Study finds GM corn and Roundup causes tumors and organ damage
By Ken Roseboro
Published: October 1, 2012
Category: GM Food Health Risks
The first animal feeding trial studying the lifetime effects of exposure to Roundup tolerant GM corn, and Roundup herbicide shows that levels currently considered safe can cause tumors and multiple organ damage and lead to premature death in laboratory rats, according to research published online by the scientific journal Food and Chemical Toxicology.
Researchers found that rats fed on a diet containing NK603 Roundup tolerant GM corn, or given water containing Roundup at levels permitted in drinking water and GM crops in the US, died earlier than rats fed on a standard diet. They suffered mammary tumors and severe liver and kidney damage. The paper, “Long term toxicity of a Roundup herbicide and a Roundup-tolerant genetically modified maize” reports on a study conducted by a team of scientists led by molecular biologist and endocrinologist Professor Gilles-Eric Seralini, co-director of the Risk Quality and Sustainable Environment Unit at the University of Caen, France. Seralini is an authority on studies into the health impact of GMO's and pesticides. It was supported by independent research organization, CRIIGEN.
Dr Michael Antoniou, molecular biologist at Kings College, London, and a member of the CRIIGEN scientific council, says: “This is the most thorough research ever published into the health effects of GM food crops and the herbicide Roundup on rats. It shows an extraordinary number of tumours developing earlier and more aggressively - particularly in female animals. I am shocked by the extreme negative health impacts.”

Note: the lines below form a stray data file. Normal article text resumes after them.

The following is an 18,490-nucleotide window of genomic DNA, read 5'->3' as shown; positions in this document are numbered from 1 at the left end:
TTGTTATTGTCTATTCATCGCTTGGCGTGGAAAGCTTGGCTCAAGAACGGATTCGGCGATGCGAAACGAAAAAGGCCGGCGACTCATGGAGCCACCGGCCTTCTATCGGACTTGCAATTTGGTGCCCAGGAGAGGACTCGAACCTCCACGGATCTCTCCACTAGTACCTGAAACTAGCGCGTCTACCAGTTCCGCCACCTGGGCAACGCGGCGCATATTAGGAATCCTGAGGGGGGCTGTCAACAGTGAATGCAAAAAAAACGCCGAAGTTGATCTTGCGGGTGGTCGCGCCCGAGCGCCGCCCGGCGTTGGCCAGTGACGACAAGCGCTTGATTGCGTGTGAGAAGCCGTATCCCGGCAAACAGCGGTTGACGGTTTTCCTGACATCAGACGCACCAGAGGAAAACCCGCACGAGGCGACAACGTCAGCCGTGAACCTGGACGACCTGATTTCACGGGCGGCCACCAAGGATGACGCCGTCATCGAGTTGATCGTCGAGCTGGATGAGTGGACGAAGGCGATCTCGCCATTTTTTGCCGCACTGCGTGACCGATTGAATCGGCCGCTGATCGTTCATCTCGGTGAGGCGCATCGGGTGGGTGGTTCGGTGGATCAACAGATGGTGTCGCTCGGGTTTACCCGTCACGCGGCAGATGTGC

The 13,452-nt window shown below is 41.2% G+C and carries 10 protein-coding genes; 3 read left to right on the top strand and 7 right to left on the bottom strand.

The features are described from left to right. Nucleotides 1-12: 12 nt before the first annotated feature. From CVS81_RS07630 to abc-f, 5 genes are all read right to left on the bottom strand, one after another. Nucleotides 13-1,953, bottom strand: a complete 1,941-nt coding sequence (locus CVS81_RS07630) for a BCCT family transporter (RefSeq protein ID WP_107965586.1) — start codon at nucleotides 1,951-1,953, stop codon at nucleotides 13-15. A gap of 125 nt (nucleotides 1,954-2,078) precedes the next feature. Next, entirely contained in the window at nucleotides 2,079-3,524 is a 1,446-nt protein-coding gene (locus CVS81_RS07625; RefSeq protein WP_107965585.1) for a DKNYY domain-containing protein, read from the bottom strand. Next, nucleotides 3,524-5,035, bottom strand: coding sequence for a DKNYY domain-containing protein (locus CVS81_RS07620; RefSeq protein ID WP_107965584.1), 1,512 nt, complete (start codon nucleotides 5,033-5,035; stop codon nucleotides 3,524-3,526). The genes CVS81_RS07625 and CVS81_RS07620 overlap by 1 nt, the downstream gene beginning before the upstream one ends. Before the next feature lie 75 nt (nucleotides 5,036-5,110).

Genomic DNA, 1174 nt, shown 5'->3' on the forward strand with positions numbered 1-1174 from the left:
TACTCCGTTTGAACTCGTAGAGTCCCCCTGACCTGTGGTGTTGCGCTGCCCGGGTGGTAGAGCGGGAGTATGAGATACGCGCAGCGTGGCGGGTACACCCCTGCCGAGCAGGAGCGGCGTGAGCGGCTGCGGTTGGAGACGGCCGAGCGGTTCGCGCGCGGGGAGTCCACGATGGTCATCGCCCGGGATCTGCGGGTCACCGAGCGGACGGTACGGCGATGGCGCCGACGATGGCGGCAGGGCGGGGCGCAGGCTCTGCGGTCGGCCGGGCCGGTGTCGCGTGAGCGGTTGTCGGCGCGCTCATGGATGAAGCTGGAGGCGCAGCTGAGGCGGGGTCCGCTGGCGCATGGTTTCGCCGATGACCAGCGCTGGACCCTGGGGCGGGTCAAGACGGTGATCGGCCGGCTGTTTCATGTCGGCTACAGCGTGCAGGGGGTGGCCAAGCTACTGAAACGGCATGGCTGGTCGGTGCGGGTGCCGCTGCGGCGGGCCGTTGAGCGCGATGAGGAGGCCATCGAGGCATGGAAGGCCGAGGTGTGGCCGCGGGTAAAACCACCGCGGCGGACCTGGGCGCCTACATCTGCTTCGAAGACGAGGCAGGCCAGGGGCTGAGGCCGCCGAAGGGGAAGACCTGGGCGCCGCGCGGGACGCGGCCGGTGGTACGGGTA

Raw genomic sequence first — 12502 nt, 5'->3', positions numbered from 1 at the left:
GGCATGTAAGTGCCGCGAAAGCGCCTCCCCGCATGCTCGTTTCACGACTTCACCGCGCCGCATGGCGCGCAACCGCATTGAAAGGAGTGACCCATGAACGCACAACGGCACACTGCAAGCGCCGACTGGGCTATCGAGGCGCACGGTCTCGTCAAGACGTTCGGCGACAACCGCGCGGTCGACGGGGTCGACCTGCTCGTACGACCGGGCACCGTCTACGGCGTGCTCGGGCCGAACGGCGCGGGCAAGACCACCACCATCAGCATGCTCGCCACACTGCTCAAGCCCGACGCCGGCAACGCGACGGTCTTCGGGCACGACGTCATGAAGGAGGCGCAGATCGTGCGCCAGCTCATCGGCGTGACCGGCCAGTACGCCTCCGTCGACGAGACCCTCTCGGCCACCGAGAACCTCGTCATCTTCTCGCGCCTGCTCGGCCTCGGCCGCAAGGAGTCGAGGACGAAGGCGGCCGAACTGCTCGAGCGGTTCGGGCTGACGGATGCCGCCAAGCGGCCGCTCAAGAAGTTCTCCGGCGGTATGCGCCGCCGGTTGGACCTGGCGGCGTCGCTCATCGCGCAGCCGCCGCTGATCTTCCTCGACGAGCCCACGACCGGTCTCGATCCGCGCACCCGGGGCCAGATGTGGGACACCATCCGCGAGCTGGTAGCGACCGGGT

Researchers studied 10 groups, each containing 10 male and 10 female rats, over their normal lifetime of two years. Three groups were given Roundup in their drinking water, at three different levels consistent with exposure through the food chain from crops sprayed with the weedkiller: the mid level corresponded to the maximum level permitted in the US in some GM feed; the lowest corresponded to contamination found in some tap waters. Three groups were fed diets that contained different proportions of NK603—11%, 22%, and 33%. Three groups were given both Roundup and NK603 at the same three dosages. The final control group was fed an equivalent diet with no Roundup or NK603 but containing 33% of equivalent non-GM maize. Researchers found that NK603 and Roundup both caused similar damage to the rats' health whether they were consumed on their own or together. Females developed fatal mammary tumors and pituitary disorders. Males suffered liver damage, developed kidney and skin tumors and experienced problems with their digestive system. The team also identified a “threshold effect” where even the lowest doses were associated with severe health problems.
Patrick Holden, Founder and Director for the Sustainable Food Trust, says: “On the basis of this study, we have to conclude that there is now a serious question mark over the safety of at least one GM crop. This suggests that all currently licensed GM crops should be re-evaluated and that in future safety studies in laboratory animals must be conducted over significantly longer periods of time that are equivalent to the animals' normal life span not simply their adolescence.”
The full paper is available at http://bit.ly/PH3MXI.
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